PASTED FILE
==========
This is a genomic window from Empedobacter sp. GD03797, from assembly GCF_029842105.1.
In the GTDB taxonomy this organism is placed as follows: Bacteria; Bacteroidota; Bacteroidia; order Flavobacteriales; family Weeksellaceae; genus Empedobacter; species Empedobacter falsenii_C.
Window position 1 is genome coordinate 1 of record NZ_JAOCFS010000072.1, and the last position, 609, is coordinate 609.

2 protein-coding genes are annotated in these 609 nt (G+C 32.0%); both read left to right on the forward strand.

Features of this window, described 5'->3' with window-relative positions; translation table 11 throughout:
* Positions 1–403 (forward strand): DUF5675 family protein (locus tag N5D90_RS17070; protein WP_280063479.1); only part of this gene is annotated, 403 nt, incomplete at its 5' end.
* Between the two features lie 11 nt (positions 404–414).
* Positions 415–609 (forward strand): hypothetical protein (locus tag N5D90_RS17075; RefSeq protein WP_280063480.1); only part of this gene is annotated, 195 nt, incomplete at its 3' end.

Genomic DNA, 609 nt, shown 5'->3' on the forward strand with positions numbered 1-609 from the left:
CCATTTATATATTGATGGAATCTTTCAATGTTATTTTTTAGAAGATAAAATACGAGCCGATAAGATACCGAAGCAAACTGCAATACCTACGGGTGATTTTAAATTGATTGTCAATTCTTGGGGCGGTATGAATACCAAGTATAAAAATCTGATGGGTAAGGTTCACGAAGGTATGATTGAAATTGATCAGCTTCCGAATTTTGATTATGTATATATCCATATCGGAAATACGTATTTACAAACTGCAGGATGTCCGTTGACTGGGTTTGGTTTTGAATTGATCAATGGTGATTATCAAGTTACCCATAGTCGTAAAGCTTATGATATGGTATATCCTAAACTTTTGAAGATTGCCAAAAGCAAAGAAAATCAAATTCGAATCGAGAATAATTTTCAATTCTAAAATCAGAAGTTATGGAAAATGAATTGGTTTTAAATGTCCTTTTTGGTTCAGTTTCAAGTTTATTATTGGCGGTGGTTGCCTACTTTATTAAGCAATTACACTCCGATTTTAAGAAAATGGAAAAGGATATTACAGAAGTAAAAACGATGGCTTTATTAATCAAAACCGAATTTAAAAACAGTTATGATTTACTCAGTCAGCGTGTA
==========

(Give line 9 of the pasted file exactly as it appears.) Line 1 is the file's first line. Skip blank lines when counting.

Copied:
Genomic DNA, 609 nt, shown 5'->3' on the forward strand with positions numbered 1-609 from the left: